The paper bags should be thoroughly broken (almost shredded) after being placed in the duct tube so that the bentonite is unconfined by the paper. The paper bags are used to make handling of the bentonite convenient and if not properly broken, they could impair the effectiveness of the bentonite.
After the duct tube has been filled with bentonite, the second split rubber duct plug is placed in position. The plug should be pressed against the bentonite so that the bentonite is compressed. The nuts on the plug are then tightened.
The cable sheath, e.g., of polyethylene, is abraded, e.g., with emery cloth in the area that will be wrapped with the sealing compound, e.g., "B" sealing tape. The "B" sealing tape is wrapped around the cable, e.g. with a 3/4 overlapping wrap. Sufficient tape is placed around the cable so that the crimpable cap will just fit over the tape. Enough clearance is left between the tape and the cap so that the cap can be screwed onto the duct without grabbing the tape and twisting the cable. The crimpable pipe cap is screwed onto the duct tube and then tightened. Vinyl tape is wrapped around the exterior of the small lead sleeve. The tape prevents the crimping tool from gouging the sleeve during the crimping process. The sleeve is then crimped.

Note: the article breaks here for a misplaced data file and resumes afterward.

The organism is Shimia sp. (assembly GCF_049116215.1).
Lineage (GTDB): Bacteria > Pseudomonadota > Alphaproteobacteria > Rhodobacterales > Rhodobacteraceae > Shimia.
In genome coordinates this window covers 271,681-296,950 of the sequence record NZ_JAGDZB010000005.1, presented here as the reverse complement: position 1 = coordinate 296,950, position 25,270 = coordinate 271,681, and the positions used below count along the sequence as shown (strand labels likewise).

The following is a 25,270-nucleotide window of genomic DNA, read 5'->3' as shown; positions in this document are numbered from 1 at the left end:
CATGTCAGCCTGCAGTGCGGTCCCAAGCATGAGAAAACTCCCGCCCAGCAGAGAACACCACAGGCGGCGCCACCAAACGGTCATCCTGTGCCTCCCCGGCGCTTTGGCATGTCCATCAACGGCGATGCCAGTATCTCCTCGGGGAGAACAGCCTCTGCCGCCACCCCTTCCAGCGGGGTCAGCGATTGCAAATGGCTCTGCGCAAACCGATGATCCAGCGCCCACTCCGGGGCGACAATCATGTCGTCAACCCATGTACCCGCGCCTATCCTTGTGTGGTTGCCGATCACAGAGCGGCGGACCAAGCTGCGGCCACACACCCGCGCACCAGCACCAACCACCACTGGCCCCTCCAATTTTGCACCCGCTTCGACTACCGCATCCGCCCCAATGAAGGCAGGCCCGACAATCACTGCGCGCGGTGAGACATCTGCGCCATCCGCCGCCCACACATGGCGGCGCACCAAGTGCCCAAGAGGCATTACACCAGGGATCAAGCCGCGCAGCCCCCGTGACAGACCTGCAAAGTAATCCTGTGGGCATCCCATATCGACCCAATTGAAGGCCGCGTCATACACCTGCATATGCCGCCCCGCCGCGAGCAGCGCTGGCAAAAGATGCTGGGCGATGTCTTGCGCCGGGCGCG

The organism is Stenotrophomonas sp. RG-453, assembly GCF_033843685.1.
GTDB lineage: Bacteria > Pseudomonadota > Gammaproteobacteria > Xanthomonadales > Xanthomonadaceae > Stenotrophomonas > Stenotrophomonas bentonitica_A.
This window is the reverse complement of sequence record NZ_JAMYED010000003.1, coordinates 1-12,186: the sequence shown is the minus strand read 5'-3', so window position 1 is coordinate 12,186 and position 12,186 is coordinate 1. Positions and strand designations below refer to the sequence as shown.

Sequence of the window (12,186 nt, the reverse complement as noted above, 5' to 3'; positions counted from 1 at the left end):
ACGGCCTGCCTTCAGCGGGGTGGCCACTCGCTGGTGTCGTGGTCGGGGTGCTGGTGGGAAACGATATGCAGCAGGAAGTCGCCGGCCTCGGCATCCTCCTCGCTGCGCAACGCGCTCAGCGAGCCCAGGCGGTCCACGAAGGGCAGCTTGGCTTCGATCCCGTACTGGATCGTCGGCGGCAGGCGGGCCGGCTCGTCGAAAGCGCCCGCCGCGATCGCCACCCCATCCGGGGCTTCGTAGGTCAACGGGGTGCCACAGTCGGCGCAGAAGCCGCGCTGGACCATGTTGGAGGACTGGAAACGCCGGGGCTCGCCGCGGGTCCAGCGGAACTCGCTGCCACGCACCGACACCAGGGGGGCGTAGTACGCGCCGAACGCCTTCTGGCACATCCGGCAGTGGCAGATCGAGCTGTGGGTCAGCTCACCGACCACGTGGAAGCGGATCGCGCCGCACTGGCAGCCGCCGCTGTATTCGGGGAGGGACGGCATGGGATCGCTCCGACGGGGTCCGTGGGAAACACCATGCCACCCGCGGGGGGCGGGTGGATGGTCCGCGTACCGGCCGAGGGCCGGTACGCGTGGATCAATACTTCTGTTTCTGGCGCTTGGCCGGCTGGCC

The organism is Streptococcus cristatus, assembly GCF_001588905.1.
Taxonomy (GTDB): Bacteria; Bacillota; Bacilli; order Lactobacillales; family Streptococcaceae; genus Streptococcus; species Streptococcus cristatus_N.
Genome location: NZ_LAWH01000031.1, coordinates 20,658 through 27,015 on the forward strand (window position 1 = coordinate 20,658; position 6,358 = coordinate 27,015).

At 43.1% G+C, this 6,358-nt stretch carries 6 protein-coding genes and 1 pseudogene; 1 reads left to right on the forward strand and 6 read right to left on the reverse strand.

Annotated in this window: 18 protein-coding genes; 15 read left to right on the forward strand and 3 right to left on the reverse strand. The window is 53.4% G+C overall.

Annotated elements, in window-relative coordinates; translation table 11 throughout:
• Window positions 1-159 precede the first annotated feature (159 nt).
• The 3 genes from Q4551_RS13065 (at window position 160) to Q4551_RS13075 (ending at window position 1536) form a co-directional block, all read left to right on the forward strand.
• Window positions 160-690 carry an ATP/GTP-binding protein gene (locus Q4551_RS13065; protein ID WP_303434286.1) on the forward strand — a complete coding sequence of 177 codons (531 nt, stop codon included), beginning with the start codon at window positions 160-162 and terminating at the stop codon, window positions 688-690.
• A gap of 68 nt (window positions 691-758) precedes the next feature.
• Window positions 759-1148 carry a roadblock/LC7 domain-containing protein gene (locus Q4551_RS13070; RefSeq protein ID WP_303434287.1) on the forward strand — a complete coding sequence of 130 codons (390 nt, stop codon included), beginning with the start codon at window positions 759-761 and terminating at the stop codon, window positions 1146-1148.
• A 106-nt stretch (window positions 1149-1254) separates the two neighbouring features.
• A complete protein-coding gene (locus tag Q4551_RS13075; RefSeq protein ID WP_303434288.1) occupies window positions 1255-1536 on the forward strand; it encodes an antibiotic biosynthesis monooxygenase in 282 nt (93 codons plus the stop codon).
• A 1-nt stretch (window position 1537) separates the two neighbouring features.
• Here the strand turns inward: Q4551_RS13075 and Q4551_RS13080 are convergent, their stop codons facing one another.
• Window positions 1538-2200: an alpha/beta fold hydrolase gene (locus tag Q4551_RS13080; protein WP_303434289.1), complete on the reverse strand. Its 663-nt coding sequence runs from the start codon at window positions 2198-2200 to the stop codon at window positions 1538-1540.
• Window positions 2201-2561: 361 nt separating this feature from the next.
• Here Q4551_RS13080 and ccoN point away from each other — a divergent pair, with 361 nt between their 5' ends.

The two essential components of the re-entrable duct seal, i.e., the resilient annular plugs and the bentonite, provide primary protection against the ingress of water; together, the three components of the re-entrable duct seal, i.e. the two components above-described and the crimped seal, provide a three-stage seal against moisture and at least a one-stage seal against gas. All components can be re-entered if necessary, and all may be placed from one end of the steel duct only. For example, in the environmentally-controlled manhole application, the ducts may be all sealed from the interior of the environmentally-controlled manhole.
From the foregoing description, one skilled in the art can easily ascertain the essential characteristics of this invention, and without departing from the spirit and scope thereof, can make various changes and modifications of the invention to adapt it to various usages. and conditions. Consequently, such changes and modifications are properly, equitably, and "intended" to be, within the full range of equivalence of the following claims.
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|U.S. Classification||174/667, 174/151, 248/56, 174/23.00R, 174/652, 174/669|
|International Classification||H01B17/30, H02G9/10|
|Cooperative Classification||H01B17/30, H02G9/10|
|European Classification||H02G9/10, H01B17/30|
|Dec 23, 1999||AS||Assignment|
Owner name: NORTEL NETWORKS CORPORATION, CANADA
Free format text: CHANGE OF NAME;ASSIGNOR:NORTHERN TELECOM LIMITED;REEL/FRAME:010567/0001
Effective date: 19990429
|Aug 30, 2000||AS||Assignment|
Owner name: NORTEL NETWORKS LIMITED, CANADA
Free format text: CHANGE OF NAME;ASSIGNOR:NORTEL NETWORKS CORPORATION;REEL/FRAME:011195/0706
Effective date: 20000830
Owner name: NORTEL NETWORKS LIMITED,CANADA
Free format text: CHANGE OF NAME;ASSIGNOR:NORTEL NETWORKS CORPORATION;REEL/FRAME:011195/0706
Effective date: 20000830